Tu B'Shevat

Tu B'Shevat historically is the date for computing the annual tithes on fruit from the fruit trees in the land of Israel. One of four new years in the Jewish calendar, Tu B'Shevat is the new year for trees. In Israel most of the annual rainfall occurs by this time and the almond trees blossom in Yerushalayim.Tu B'Shevat is still the date for computing a new year for purposes of the orlah, the name for the tree in it's first 3 years, during which time it may not to be consumed or utilized.
Tu B'Shevat falls out 45 days before the first of the new month of Nissan. The "Torah Emet" explains that the seed of a tree needs 45 days to take root. 45 days after Tu B'Shevat comes the new moon of the month of Nissan, the month of Pesach, which marks our Exodus from Egypt. "Coming out of Egypt and slavery to a state of freedom is intimately connected to the transition of nature from a state of hibernation and inaction to one of rebirth and rejuvenation".(1)
45 is the numerical value of the Hebrew word for man, Adam. The verse in Devarim 20:19 tells us "man is a tree of the field". According to the Kabbalah, Tu B'Shevat is the date on which the Tree of Life (the central image in this great work of Jewish mysticism) itself is renewed.
There is no distinct mitzvah associated with Tu B'Shevat. "Rabbi Nachman of Bretslav taught that a person should pray for a beautiful Etrog for Sukkot on this day. In Kabalah, the etrog represents Malchut, this world, in it's redeemed state, as a perfect vessel for the revelation of Gd".(2) It is customary to eat a festive meal, a Tu B'Shevat Seder in which there are many fruits, especially, the fruits of the land of Israel, "... a Land of wheat, barley, grape, fig and pomegranate; a Land of the oil of olives and the honey of dates..." (Devarim 8:8-9). Students of the Holy Ari first formulated a Tu B'Shevat Seder in the mid 1500's.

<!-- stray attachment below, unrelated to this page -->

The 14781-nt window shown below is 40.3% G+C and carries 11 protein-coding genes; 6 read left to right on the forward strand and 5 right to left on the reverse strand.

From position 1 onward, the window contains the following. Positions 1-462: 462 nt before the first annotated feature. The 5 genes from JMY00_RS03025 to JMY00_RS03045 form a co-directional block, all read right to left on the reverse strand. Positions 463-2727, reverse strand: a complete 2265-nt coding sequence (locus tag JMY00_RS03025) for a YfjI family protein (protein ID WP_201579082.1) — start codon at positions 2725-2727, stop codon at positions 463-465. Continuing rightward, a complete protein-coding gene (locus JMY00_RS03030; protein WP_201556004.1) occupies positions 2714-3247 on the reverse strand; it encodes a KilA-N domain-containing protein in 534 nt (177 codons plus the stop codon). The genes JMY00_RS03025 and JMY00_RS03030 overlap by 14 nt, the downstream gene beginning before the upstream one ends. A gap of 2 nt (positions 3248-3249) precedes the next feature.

Tu B'Shevat is a time of awakening, of process, it marks a beginning. Today the flow of life in the tree is renewed. "Who is wise, he who sees the 'nolad'. The Hebrew word nolad comes from the root 'to be born' and alludes to the sliver of the new moon. The basic idea is that the wise one is he or she who sees in the initial appearance of a situation that which will ultimately transpire. Like sap rising in the tree, may we remember that even if it is at first concealed from sight, the ultimate redemption will surely come like the blossoms of spring.(3)
Rut Maoz's Fruit Cake and Sarah Idit Schneider's Almond Pudding, two great Tu B'Shevat recipes.

Tree graphic from "The Secret Language of Symbols" by David Fontana p103
"A Still Small Voice" Sarah Yehudit Schneider
"The Book of Our Heritage" by Eliyahu Kitov
"Seasons of Joy" by Arthur Waskow
"Stalking Elijah" by Rodger Kamenetz
Chabad-Lubavitch's Week in Review Vol IX No 17 and Vol IX No 19
(1)"Shevet MiYehuda", by Rabbi Avraham ben Yehuda Leib Eiger translation from Betsalel Edwards
(2)Tu B'Shevat supplement from A Still Small Voice 1988 by Eliezer Shore
(3)"Spiritual Insights into the Holiday of Tu B'Shevat" by Rabbi Avraham Arieh Trugman